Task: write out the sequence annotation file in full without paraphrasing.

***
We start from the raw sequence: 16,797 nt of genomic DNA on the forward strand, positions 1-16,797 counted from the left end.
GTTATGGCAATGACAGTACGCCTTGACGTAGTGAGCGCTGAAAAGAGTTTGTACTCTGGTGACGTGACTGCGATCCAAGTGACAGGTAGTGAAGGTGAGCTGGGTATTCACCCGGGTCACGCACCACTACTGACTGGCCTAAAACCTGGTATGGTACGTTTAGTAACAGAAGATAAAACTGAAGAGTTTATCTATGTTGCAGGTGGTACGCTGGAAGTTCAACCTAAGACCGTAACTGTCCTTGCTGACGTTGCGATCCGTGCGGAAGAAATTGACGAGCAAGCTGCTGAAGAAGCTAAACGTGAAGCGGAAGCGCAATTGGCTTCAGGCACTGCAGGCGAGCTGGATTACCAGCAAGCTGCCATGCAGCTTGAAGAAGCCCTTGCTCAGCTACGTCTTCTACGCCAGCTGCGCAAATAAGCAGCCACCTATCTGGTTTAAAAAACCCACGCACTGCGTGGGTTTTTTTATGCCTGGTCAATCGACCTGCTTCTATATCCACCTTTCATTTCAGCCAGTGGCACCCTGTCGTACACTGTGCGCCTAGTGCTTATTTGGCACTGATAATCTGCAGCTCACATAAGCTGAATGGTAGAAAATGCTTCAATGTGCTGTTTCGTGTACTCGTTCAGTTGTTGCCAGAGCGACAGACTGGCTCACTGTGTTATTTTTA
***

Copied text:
We start from the raw sequence: 16,797 nt of genomic DNA on the forward strand, positions 1-16,797 counted from the left end.
GTTATGGCAATGACAGTACGCCTTGACGTAGTGAGCGCTGAAAAGAGTTTGTACTCTGGTGACGTGACTGCGATCCAAGTGACAGGTAGTGAAGGTGAGCTGGGTATTCACCCGGGTCACGCACCACTACTGACTGGCCTAAAACCTGGTATGGTACGTTTAGTAACAGAAGATAAAACTGAAGAGTTTATCTATGTTGCAGGTGGTACGCTGGAAGTTCAACCTAAGACCGTAACTGTCCTTGCTGACGTTGCGATCCGTGCGGAAGAAATTGACGAGCAAGCTGCTGAAGAAGCTAAACGTGAAGCGGAAGCGCAATTGGCTTCAGGCACTGCAGGCGAGCTGGATTACCAGCAAGCTGCCATGCAGCTTGAAGAAGCCCTTGCTCAGCTACGTCTTCTACGCCAGCTGCGCAAATAAGCAGCCACCTATCTGGTTTAAAAAACCCACGCACTGCGTGGGTTTTTTTATGCCTGGTCAATCGACCTGCTTCTATATCCACCTTTCATTTCAGCCAGTGGCACCCTGTCGTACACTGTGCGCCTAGTGCTTATTTGGCACTGATAATCTGCAGCTCACATAAGCTGAATGGTAGAAAATGCTTCAATGTGCTGTTTCGTGTACTCGTTCAGTTGTTGCCAGAGCGACAGACTGGCTCACTGTGTTATTTTTA